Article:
After much discrepancy about the “legitimacy” of the female orgasm, it’s time to set the record straight.

Around 10 to 15 percent of women never experience an orgasm in their life. Now all the men out there are saying, “not my woman!” Well, according to the University of Central Lancashire about 25 percent of women reported faking an orgasm regularly. This is detrimental not only to the lives of women, but also to their interpersonal relationships, because orgasms play a vital role in bonding, love and happiness.

The female orgasm is a complex beast which leads men, and women, to perpetuate common myths. But, before we can tackle common misconceptions we must first understand how the female orgasm works.

Once things start getting hot and steamy, your body knows what’s up and sends a rush of blood down to the pelvic area while increasing vaginal lubrication. According to Women’s Health Magazine, as you eventually get turned on more blood rushes to the genitals and signals the start of the female orgasm. Breathing and heart rate increase and the lower part of the vagina narrows. As a woman starts getting closer to orgasm, thier body begins to set up extreme muscle tension around the pelvic region. Hopefully, if all goes well, fireworks go off and you immediately release all of this wound up tension which signals a series of intense pleasure. This is considered the point of an orgasm, which sets off the simultaneous contraction of the uterus, vagina and anus in 0.8 second intervals.

So let’s get down to the first myth–Women reach orgasms through intercourse. According to the Society of Obstetricians and Gynaecologists of Canada (SOGC), only about one third of women experience an orgasm regularly from intercourse. Another third of women can achieve orgasm from intercourse, but need extra stimulation, and the remaining third of women never achieve orgasms from intercourse. In fact, it is relatively normal for women to experience orgasms from other means, such as manual stimulation and oral sex. The SOGC even suggests that it is an essential variation of female sexuality.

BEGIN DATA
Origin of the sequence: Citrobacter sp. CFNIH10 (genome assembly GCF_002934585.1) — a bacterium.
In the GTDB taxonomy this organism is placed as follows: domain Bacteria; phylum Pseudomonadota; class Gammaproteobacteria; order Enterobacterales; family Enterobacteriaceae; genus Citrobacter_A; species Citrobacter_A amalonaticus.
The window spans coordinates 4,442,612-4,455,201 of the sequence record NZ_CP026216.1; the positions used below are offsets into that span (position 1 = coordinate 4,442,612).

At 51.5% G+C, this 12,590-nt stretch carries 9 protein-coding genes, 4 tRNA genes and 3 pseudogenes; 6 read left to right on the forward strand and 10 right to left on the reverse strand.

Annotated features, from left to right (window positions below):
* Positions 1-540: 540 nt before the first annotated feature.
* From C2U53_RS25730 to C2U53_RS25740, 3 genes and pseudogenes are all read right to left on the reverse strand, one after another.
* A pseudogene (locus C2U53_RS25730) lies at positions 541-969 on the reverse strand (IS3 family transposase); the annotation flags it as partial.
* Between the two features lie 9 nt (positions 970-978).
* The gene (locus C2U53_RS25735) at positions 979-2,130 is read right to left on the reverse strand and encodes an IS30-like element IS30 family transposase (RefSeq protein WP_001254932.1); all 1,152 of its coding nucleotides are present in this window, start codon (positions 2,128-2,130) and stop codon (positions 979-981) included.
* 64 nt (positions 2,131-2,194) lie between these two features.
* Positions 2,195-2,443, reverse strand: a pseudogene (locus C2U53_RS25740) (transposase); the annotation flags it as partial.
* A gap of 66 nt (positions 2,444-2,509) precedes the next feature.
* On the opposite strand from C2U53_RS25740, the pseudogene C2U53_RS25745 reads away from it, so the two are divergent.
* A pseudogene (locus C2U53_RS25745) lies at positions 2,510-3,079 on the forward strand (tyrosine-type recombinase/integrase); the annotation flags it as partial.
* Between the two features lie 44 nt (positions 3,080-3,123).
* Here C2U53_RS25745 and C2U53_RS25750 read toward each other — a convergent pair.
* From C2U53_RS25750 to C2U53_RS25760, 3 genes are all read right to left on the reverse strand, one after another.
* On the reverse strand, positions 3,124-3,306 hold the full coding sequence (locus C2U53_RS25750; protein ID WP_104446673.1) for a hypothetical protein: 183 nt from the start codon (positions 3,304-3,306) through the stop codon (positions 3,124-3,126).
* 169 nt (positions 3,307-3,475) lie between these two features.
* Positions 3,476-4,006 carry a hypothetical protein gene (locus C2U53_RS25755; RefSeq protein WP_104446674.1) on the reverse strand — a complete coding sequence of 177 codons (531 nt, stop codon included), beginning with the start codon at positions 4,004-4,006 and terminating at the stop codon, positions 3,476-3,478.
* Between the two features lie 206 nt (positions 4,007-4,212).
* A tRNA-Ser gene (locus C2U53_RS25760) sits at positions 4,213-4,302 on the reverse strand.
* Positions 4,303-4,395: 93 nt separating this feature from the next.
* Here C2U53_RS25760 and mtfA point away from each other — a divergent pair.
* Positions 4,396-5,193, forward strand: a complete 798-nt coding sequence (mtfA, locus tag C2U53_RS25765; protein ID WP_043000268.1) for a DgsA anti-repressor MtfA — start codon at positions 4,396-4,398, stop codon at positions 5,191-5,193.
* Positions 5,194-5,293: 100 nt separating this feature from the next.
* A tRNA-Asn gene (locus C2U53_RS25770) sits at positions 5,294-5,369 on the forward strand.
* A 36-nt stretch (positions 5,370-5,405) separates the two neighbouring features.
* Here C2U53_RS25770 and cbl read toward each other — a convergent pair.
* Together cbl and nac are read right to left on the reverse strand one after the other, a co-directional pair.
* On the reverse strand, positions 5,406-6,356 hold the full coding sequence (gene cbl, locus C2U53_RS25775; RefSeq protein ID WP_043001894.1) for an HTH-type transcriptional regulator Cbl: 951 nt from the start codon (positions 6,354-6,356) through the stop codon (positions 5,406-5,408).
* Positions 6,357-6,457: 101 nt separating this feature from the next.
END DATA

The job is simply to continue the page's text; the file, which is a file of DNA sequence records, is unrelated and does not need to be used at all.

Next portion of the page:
Another myth is that of the g-spot orgasm. There’s been an increasing pressure in recent years over the use of the g-spot. While some women have claimed to experience a g-spot, research has failed to prove that the g-spot even exists. Since the jury is still out on where this mystical and elevating spot is hiding, you don’t have to feel bad if you have never experienced this type of orgasm.

The last misconception surrounding the female myth comes down to safe sex. Many people, mostly men who try to use this tactic, think that condom use affects the orgasm or how strong the orgasm is. Sex scientist at the University of Indiana, Debby Herbenick, Ph.D., brings this myth to life.

“Women are equally likely to experience orgasm with or without a condom,” said Herbenick. “In fact, condoms may help a couple spend more time having sex, as a man doesn’t have to ‘pull out’ quickly if he’s worried about ejaculating too soon.”

While the complexity of the female orgasm still needs more research, there is credible scientific understanding on the topic. Many women need to feel more comfortable with their sex lives and with their own selves.  So ladies get out there and get some ‘satisfaction’ added to your lives.